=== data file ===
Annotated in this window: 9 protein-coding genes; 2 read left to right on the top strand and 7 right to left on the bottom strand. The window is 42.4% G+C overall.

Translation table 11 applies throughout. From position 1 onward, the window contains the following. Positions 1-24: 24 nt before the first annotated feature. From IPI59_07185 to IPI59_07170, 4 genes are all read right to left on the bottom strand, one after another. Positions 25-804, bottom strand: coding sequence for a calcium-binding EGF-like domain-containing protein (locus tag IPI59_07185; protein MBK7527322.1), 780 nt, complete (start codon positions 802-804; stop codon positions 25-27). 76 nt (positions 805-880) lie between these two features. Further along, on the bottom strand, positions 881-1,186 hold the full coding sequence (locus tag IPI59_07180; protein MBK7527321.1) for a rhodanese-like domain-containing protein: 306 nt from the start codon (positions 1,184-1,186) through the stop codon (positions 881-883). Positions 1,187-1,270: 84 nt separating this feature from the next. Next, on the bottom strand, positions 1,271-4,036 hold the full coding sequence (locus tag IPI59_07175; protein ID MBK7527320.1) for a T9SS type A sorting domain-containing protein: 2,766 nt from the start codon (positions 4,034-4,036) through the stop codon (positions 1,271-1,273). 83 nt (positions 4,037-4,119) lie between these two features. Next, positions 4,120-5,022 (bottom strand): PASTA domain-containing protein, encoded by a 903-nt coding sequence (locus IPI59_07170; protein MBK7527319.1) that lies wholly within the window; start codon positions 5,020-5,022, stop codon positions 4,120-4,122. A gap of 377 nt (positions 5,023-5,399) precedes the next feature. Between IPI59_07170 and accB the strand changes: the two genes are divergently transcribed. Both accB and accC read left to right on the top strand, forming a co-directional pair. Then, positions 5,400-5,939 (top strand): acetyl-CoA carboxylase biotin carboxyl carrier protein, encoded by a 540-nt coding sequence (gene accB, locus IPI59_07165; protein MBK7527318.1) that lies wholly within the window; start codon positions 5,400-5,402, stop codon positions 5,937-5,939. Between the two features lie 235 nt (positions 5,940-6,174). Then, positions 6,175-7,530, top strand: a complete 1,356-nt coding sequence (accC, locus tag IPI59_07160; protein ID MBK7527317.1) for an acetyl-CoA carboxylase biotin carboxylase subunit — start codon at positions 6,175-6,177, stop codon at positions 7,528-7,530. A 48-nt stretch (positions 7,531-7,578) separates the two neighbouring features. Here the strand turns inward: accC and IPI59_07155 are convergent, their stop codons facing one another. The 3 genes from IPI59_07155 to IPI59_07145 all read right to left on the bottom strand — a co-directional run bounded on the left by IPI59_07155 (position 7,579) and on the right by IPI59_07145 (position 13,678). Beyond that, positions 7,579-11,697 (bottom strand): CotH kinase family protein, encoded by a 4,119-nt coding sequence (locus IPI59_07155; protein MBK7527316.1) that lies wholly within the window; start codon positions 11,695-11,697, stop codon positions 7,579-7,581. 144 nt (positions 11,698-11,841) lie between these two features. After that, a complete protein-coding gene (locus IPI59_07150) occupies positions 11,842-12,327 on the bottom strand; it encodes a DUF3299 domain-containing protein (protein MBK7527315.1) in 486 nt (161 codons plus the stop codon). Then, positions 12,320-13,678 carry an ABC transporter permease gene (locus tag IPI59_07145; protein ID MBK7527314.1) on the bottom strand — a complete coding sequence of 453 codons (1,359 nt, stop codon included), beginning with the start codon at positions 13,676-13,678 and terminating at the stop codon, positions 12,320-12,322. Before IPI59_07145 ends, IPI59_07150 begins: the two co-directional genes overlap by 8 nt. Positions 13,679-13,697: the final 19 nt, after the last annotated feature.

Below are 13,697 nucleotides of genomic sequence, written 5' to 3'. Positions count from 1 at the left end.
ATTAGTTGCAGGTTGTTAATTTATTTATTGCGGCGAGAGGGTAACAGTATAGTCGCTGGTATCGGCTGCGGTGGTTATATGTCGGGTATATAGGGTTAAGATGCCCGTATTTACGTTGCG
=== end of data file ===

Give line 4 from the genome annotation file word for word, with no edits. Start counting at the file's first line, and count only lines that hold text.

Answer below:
ATTAGTTGCAGGTTGTTAATTTATTTATTGCGGCGAGAGGGTAACAGTATAGTCGCTGGTATCGGCTGCGGTGGTTATATGTCGGGTATATAGGGTTAAGATGCCCGTATTTACGTTGCG